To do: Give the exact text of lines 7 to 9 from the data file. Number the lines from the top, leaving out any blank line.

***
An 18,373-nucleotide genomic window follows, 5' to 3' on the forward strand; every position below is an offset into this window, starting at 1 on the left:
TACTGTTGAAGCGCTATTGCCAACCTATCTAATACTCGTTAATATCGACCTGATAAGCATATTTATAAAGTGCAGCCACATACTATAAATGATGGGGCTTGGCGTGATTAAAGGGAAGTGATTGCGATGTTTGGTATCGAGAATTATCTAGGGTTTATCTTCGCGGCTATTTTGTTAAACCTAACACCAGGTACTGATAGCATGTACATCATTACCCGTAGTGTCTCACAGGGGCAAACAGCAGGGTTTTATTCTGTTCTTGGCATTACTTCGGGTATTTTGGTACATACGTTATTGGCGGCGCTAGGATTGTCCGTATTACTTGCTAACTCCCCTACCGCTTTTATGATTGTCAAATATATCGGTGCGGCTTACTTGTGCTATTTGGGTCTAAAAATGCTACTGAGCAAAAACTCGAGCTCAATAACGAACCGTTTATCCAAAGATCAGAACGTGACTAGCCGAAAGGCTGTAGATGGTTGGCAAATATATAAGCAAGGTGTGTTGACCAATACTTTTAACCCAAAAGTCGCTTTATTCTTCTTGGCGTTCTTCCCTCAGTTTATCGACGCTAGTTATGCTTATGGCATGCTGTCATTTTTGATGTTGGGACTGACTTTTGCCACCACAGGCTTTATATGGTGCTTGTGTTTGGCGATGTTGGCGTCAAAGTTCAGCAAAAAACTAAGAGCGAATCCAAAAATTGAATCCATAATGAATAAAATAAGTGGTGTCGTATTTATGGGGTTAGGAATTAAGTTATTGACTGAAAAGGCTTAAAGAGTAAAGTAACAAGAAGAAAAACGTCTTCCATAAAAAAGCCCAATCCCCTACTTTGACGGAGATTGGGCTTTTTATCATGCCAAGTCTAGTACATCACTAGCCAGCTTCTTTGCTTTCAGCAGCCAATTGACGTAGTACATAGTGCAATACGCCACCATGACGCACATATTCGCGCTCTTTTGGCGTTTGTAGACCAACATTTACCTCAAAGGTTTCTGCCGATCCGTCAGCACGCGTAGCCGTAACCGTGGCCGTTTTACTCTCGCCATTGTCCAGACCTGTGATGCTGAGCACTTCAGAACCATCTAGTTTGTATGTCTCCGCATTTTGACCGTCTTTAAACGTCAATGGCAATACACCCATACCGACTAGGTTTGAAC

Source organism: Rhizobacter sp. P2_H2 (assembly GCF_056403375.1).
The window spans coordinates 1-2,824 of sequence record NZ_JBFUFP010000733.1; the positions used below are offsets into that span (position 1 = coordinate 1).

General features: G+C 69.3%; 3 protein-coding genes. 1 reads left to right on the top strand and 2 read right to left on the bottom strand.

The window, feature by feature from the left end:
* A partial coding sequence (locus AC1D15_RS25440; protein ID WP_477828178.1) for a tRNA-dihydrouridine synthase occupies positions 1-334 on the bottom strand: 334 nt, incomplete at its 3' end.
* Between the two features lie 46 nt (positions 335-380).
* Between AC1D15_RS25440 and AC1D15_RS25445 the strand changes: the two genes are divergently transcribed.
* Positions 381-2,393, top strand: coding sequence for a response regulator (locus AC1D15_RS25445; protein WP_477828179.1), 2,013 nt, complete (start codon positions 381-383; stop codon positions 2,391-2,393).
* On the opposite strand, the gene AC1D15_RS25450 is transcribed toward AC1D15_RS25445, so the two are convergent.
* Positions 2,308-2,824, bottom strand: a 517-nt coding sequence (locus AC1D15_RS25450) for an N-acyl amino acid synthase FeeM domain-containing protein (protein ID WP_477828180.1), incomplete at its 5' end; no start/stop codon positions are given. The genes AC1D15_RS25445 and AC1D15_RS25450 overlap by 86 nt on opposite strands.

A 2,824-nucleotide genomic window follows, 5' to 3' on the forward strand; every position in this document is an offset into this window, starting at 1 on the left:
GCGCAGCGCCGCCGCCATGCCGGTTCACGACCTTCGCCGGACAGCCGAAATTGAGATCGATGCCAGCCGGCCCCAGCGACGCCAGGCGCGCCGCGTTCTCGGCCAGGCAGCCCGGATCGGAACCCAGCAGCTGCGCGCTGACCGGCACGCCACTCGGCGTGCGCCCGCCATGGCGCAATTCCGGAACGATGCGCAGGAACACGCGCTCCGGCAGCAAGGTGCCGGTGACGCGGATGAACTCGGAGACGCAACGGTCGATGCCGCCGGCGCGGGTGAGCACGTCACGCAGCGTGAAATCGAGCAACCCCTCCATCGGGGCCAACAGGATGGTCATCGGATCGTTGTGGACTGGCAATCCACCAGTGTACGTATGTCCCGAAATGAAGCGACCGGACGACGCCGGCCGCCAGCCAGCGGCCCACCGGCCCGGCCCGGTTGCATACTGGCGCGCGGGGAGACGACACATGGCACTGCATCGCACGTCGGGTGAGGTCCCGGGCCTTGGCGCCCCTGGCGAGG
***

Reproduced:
* A partial coding sequence (locus AC1D15_RS25440; protein ID WP_477828178.1) for a tRNA-dihydrouridine synthase occupies positions 1-334 on the bottom strand: 334 nt, incomplete at its 3' end.
* Between the two features lie 46 nt (positions 335-380).
* Between AC1D15_RS25440 and AC1D15_RS25445 the strand changes: the two genes are divergently transcribed.